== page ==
a group of people in a field

For many artists, Firefly first live show since start of COVID-19

Charlie Megginson Culture, Headlines

a group of people in a field

There wasn’t a cloud in sight Friday at Firefly Music Festival in Dover, after a stormy Thursday delayed entries.

 

Firefly Music Festival felt a lot like a giant release party on Friday.

Multiple artists said the festival was their first performance in a year or more because of COVID-19 restrictions. 

During that time, alternative-folk band Judah and the Lion and indie-pop band Peach Pit created new music. Because their Firefly performances were their first in a while, Firefly fans got a sneak peek at some brand new releases. 

Both bands asked the audience if they would be alright with hearing new songs — yielding enthusiastic applause from the audiences. 

The King of Firefly was pleased. (Did you know there was a King of Firefly?)

His name is Heinz Bollinger, and he drives his camper from Buffalo, New York, every year.

After coming to the same campsite during six consecutive Firefly festivals, his campsite neighbors crowned him King — with a T-shirt and a hat to prove it. 

The group met during Bollinger’s first visit to Firefly. Having made friends, they’ve returned together to the Woodlands at Dover every year since 2014.

Bollinger said he’s the king because he’s usually the first RV in line at the festival.

“I’m feeling good after yesterday,” he said. “Torrential rains and all that — that was OK. Today I looked around and I was like, there isn’t a d— cloud in the sky.”

a group of people in a park

The King of Firefly Heinz Bollinger at the 2021 Firefly Music Festival

The weather didn’t bother Evan Engelhard from Towson, Maryland.

This year’s festival is Engelhard’s fifth. He said it would have been his fifth-in-a-row if not for last year’s event being canceled. 

The thing he likes most about Firefly is its affordability, compared to other music festivals like Coachella and Lollapalooza.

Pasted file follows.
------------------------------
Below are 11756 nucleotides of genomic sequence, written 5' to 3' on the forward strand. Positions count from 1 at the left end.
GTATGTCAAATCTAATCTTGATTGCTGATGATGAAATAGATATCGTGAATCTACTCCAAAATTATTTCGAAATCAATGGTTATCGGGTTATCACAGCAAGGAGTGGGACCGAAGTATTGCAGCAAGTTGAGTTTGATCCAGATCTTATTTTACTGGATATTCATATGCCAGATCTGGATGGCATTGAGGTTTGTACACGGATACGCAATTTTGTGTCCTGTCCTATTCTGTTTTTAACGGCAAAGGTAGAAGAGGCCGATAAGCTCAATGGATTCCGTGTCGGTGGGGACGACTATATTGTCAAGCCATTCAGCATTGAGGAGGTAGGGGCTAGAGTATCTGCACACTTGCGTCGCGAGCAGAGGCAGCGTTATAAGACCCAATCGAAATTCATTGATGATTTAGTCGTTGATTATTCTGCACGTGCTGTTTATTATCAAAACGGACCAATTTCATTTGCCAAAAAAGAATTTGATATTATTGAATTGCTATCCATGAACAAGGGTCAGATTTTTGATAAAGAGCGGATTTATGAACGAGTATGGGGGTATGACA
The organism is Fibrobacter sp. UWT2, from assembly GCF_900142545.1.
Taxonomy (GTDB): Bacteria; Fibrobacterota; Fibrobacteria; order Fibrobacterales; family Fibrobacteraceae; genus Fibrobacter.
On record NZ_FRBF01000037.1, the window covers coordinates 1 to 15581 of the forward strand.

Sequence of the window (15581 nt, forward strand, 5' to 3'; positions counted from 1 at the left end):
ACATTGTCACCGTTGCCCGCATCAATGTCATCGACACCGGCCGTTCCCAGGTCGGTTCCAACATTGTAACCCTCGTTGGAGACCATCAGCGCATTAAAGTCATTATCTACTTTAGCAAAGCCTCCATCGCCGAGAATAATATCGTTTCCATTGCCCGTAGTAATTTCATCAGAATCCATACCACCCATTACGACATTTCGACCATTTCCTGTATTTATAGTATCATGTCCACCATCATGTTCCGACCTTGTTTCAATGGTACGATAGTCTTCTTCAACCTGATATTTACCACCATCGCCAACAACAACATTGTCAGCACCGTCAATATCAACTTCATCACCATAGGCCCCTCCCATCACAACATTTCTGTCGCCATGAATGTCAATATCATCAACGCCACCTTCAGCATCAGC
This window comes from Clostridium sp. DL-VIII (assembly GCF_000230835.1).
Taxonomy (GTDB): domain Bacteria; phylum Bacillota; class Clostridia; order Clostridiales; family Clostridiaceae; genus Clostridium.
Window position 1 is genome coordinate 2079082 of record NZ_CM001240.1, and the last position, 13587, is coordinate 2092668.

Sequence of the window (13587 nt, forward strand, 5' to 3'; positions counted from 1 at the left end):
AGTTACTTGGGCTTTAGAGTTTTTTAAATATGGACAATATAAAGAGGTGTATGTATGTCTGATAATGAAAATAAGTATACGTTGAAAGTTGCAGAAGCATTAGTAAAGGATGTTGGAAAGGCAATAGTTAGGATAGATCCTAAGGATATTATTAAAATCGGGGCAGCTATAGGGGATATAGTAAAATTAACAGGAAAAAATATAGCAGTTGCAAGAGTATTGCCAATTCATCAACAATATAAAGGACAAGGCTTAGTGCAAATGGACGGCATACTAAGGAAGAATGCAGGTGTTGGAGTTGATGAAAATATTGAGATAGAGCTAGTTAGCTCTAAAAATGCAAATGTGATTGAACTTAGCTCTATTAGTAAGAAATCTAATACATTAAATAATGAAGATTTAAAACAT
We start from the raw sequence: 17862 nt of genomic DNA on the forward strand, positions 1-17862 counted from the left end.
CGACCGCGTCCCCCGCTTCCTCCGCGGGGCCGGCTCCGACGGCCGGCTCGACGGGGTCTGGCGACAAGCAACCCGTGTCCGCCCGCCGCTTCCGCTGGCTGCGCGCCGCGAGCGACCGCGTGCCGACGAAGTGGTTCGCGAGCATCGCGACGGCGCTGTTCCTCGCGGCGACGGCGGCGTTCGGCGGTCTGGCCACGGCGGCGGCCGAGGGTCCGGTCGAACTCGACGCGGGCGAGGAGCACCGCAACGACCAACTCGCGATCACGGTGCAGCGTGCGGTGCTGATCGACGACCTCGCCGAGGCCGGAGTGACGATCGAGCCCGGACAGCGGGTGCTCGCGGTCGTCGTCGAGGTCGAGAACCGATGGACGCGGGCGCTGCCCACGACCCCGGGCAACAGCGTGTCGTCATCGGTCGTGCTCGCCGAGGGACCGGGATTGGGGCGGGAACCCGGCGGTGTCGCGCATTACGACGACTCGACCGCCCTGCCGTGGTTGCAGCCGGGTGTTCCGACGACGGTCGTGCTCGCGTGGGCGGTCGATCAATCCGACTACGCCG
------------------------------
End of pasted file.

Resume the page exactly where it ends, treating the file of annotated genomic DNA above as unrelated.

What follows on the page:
“I’ve been to some other festivals in other states and, generally, you get a good experience if you manage it well,” Engelhard said. “You really get your money’s worth here.” 

He said he also likes that Firefly offers a broad diversity of artists. 

“If you’re trying to go from stage to stage — which you really can do — you’re going to see a great rock artist, a great rap artist, a great EDM artist,” Engelhard said. “You might stop to have a beer with some people you met.”

He said Firefly requires energy and stamina, but if you’ve got it, “It’s non-stop fun.”

Nick Settecase and his friend Joey Melchiori, who he’s known since elementary school, are visiting Firefly for the first time this year. 

Both of them are originally from Cleveland, Ohio. 

“We’ve been in a good mood since we got here,” Melchiori said. “Minus the rain on the first day, which everybody knew was going to happen, this experience has been crazy.”

He said everyone he’s met has been really nice and “on the same wavelength.”

Fresh off the performance of his favorite band, Peach Pit, Melchiori said he was looking forward to seeing Cage the Elephant, Tame Impala, The Killers and Glass Animals. 

“The lineup is stacked,” he said. “This is our first time coming to Delaware and it’s a nice place. I wish we could stay longer.” 

The festival will end Sunday at midnight after headline act Lizzo performs. Forecasts call for clear, sunny skies with a 3-day high of 75 degrees.

Delaware LIVE News is covering Firefly in person. Check back for updates.

 

 

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